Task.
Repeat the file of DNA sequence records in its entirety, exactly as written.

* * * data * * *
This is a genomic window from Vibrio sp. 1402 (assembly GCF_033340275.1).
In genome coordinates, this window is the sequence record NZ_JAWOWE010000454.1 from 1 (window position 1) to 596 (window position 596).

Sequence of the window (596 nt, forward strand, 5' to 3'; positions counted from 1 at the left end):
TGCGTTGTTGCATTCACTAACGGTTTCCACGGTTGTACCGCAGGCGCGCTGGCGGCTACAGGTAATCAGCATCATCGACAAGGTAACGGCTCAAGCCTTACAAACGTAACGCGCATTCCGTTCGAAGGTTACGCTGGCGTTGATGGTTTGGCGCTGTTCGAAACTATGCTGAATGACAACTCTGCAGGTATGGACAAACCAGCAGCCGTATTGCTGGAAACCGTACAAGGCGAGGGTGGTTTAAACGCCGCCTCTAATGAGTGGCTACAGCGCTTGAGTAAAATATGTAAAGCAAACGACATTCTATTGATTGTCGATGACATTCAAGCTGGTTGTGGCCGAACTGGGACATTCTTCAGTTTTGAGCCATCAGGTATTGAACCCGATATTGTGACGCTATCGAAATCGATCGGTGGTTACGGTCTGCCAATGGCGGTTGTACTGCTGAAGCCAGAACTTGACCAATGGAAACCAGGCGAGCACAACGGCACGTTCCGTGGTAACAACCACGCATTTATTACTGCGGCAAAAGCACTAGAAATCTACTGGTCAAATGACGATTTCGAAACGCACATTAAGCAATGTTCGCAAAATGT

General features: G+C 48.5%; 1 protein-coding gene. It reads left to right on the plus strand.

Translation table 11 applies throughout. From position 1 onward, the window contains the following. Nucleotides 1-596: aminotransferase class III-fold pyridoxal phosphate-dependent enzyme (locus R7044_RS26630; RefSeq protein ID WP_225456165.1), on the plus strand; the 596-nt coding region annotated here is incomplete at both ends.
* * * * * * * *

This is a genomic window from Vibrio sp. 1402 (assembly GCF_033340275.1).
In genome coordinates, this window is the sequence record NZ_JAWOWE010000454.1 from 1 (window position 1) to 596 (window position 596).

Sequence of the window (596 nt, forward strand, 5' to 3'; positions counted from 1 at the left end):
TGCGTTGTTGCATTCACTAACGGTTTCCACGGTTGTACCGCAGGCGCGCTGGCGGCTACAGGTAATCAGCATCATCGACAAGGTAACGGCTCAAGCCTTACAAACGTAACGCGCATTCCGTTCGAAGGTTACGCTGGCGTTGATGGTTTGGCGCTGTTCGAAACTATGCTGAATGACAACTCTGCAGGTATGGACAAACCAGCAGCCGTATTGCTGGAAACCGTACAAGGCGAGGGTGGTTTAAACGCCGCCTCTAATGAGTGGCTACAGCGCTTGAGTAAAATATGTAAAGCAAACGACATTCTATTGATTGTCGATGACATTCAAGCTGGTTGTGGCCGAACTGGGACATTCTTCAGTTTTGAGCCATCAGGTATTGAACCCGATATTGTGACGCTATCGAAATCGATCGGTGGTTACGGTCTGCCAATGGCGGTTGTACTGCTGAAGCCAGAACTTGACCAATGGAAACCAGGCGAGCACAACGGCACGTTCCGTGGTAACAACCACGCATTTATTACTGCGGCAAAAGCACTAGAAATCTACTGGTCAAATGACGATTTCGAAACGCACATTAAGCAATGTTCGCAAAATGT

General features: G+C 48.5%; 1 protein-coding gene. It reads left to right on the plus strand.

Translation table 11 applies throughout. From position 1 onward, the window contains the following. Nucleotides 1-596: aminotransferase class III-fold pyridoxal phosphate-dependent enzyme (locus R7044_RS26630; RefSeq protein ID WP_225456165.1), on the plus strand; the 596-nt coding region annotated here is incomplete at both ends.